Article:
Clients weren't allowed phones, toiletries containing alcohol (I'm not kidding when I say I would have drunk them), mirrors or razors. We had wake-up, bed and meal times, a rule book and every minute accounted for. There was a lot of smoking. It wasn't unlike boarding school but, where I'd loved school, I hated every minute of this. I fought the system and my peers, threw tantrums and argued constantly.

My favourite fellow client, a television producer who arrived straight from her drink-driving court case, was kicked out for refusing to clean the kitchen. A company director was sent home for procuring cocaine.

I wanted to leave but thought suffering the experience would get everyone off my back.
I might as well have taken the £10,000 it cost my parents and burnt it. I checked out three days before Christmas 2013 and drank a bottle of wine that night, convinced that I was cured after four weeks.

On Christmas Eve I bought two litres of vodka and don't remember anything until my brother and sister decanted me to a hotel on Boxing Day with strict "this is it" instructions to sober up. But there was a supermarket down the road, so I don't remember the next few days either.

Check-in was a blur, but if the manager didn't realise I was drunk, then she sure as hell knew about it by the time she asked me to leave because I was "scaring children and old people". Apparently, families heading out to Peppa Pig World don't like it when blind-drunk girls fall down the stairs in front of them at 9am.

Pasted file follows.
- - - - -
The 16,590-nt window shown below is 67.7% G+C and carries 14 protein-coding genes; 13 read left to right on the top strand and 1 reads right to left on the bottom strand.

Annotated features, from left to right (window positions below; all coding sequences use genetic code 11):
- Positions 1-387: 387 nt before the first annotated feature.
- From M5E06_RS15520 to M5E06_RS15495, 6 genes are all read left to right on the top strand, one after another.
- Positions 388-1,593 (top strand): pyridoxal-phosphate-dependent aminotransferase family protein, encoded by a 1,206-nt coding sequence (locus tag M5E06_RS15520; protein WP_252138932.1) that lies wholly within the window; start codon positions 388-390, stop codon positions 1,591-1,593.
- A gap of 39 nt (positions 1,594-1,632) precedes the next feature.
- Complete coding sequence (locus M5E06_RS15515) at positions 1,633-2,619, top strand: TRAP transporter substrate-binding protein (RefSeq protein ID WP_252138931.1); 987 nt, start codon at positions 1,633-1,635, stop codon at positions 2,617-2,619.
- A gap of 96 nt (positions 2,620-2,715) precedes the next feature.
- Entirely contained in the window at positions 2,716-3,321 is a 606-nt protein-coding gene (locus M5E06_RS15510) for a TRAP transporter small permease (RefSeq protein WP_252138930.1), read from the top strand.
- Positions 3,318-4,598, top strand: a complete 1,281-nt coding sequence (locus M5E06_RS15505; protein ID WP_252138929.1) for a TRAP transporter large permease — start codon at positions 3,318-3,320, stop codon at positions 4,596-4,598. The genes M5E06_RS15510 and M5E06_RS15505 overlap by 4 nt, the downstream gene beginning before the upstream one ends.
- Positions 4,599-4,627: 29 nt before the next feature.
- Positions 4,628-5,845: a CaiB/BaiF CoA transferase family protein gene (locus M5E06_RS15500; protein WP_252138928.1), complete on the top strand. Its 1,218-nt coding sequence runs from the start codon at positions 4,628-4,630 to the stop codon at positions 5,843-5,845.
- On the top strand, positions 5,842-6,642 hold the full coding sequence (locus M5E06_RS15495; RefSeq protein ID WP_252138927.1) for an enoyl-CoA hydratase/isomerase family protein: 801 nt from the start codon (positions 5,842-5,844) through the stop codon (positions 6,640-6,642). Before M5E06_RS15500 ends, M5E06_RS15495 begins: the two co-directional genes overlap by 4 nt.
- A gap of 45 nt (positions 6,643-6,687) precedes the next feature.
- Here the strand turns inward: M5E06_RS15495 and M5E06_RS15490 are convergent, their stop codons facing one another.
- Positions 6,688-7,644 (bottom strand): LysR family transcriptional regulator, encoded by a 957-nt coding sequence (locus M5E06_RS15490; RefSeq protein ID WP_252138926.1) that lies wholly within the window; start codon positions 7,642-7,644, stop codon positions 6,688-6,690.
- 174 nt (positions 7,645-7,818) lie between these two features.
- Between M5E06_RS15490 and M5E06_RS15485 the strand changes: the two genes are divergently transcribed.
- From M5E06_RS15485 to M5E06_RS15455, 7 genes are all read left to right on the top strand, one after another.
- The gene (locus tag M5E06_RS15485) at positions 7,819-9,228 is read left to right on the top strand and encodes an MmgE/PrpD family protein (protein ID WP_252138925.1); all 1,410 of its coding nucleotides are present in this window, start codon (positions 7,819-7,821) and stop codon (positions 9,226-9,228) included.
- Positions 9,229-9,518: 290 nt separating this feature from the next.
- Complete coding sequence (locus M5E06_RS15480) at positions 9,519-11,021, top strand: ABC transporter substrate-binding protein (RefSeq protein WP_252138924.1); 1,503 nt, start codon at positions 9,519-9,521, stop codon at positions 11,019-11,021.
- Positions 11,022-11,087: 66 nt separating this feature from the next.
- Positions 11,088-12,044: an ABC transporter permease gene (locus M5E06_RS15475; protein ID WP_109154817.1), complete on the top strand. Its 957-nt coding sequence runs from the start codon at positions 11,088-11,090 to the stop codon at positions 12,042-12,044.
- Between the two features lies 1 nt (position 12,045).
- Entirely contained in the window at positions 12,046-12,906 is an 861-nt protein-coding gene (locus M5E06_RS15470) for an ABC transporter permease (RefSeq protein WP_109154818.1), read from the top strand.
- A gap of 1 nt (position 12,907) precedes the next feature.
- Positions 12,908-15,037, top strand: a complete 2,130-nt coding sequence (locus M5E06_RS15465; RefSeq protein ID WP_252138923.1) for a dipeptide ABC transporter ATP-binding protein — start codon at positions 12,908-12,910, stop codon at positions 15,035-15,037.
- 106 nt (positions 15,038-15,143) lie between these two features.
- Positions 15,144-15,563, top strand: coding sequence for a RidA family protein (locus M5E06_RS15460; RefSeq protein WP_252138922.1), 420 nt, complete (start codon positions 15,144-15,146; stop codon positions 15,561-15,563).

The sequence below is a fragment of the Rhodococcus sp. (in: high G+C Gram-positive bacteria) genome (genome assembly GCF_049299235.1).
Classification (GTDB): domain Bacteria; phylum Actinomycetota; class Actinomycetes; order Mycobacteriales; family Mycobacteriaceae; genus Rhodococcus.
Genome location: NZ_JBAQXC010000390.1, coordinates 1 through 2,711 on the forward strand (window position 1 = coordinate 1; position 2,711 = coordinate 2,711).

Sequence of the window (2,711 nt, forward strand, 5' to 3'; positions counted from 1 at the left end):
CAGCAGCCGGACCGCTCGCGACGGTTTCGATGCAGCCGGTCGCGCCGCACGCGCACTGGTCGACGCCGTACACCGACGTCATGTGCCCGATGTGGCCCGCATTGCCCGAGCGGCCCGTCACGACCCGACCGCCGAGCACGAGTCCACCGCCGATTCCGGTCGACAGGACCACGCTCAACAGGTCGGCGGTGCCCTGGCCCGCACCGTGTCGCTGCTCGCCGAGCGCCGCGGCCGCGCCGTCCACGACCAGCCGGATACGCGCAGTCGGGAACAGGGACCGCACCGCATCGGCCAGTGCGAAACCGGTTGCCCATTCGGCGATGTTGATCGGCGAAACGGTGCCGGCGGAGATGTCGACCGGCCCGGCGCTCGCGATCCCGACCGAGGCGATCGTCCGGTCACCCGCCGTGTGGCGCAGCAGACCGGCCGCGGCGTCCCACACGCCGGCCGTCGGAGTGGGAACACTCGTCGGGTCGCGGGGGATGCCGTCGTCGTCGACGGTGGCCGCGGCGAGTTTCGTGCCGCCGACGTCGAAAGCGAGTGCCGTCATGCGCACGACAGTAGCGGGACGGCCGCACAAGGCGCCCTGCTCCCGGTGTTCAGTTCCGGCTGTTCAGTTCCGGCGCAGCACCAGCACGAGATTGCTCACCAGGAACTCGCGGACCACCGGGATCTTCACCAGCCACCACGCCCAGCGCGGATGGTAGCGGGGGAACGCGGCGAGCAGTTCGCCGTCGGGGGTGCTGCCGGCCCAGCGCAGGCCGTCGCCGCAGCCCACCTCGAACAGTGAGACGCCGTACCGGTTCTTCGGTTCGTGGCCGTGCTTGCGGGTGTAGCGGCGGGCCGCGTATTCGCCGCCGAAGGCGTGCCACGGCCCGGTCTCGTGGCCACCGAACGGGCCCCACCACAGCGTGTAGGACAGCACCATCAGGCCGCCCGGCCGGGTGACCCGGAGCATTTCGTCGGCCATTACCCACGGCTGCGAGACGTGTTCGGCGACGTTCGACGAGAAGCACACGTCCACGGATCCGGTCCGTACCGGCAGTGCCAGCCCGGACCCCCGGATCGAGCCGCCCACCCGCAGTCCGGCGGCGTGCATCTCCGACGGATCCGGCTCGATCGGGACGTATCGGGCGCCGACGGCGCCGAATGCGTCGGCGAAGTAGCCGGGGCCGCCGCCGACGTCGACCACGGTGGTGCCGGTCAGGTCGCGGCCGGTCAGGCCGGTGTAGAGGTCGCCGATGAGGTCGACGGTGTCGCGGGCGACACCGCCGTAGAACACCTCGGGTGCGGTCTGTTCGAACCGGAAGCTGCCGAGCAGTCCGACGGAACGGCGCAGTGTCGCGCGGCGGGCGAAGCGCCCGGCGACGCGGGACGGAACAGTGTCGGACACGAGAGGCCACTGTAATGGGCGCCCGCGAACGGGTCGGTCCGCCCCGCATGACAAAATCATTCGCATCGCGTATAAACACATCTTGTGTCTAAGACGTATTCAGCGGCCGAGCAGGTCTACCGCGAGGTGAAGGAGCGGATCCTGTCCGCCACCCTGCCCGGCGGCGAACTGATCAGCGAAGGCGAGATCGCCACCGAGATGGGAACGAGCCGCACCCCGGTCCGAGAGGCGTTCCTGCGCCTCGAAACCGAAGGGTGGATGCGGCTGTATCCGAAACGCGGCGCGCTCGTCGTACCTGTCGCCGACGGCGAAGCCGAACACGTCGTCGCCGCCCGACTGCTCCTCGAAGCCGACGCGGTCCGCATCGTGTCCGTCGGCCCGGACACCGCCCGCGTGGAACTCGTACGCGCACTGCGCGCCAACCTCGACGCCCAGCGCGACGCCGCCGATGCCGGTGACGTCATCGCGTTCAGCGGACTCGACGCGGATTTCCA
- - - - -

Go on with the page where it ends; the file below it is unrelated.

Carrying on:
In the new year I crawled back to my under-siege parents, swearing I would go to AA and take it seriously. But I was still lying, to myself as much as them, which is precisely what alcoholics do.

During the summer of 2014 I was hospitalised three times in two weeks. I drank so much at my friend's house she found me unconscious in the bathroom and called an ambulance.

I spent 36 hours attached to a drip at Southampton General hospital. A week later I was taken out of Waterloo station on a stretcher to St Thomas' hospital after drinking all day instead of getting a train home. Three days later the exact same thing happened again. I finally conceded I did not know best and asked for the help I spent so long refusing.

Checking into rehab willingly was the best decision I ever made and I spent 14 weeks at Focus12 in Bury St Edmunds in Suffolk. This sojourn cost £750 a week, so was cheaper than Clouds, but still came in at £10,500. My parents stepped in again. (I have since paid them back.)

I listened, learned and wanted to change. Crucially, I made the switch from believing I was drinking because I was unhappy to believing I was unhappy because I was drinking. I came to understand I would never control my drinking or triumph in the war against my alcoholism. I had to stop fighting — surrender to win. I left in January 2015 knowing unequivocally that if I wanted a nice life it must involve a commitment to AA.